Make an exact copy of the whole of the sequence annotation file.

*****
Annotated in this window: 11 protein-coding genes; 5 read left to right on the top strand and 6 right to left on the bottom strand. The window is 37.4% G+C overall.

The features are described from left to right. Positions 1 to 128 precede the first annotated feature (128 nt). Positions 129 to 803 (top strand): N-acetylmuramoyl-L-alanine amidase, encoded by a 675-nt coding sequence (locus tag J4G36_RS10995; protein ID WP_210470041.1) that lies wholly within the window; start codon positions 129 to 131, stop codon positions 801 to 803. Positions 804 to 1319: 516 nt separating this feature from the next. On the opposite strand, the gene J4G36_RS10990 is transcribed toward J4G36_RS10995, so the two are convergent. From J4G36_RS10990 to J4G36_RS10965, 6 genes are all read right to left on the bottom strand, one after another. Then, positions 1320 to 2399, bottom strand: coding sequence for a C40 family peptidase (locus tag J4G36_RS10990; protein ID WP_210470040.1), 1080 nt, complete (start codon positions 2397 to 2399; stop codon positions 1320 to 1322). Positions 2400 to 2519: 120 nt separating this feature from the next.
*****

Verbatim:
Annotated in this window: 11 protein-coding genes; 5 read left to right on the top strand and 6 right to left on the bottom strand. The window is 37.4% G+C overall.

The features are described from left to right. Positions 1 to 128 precede the first annotated feature (128 nt). Positions 129 to 803 (top strand): N-acetylmuramoyl-L-alanine amidase, encoded by a 675-nt coding sequence (locus tag J4G36_RS10995; protein ID WP_210470041.1) that lies wholly within the window; start codon positions 129 to 131, stop codon positions 801 to 803. Positions 804 to 1319: 516 nt separating this feature from the next. On the opposite strand, the gene J4G36_RS10990 is transcribed toward J4G36_RS10995, so the two are convergent. From J4G36_RS10990 to J4G36_RS10965, 6 genes are all read right to left on the bottom strand, one after another. Then, positions 1320 to 2399, bottom strand: coding sequence for a C40 family peptidase (locus tag J4G36_RS10990; protein ID WP_210470040.1), 1080 nt, complete (start codon positions 2397 to 2399; stop codon positions 1320 to 1322). Positions 2400 to 2519: 120 nt separating this feature from the next.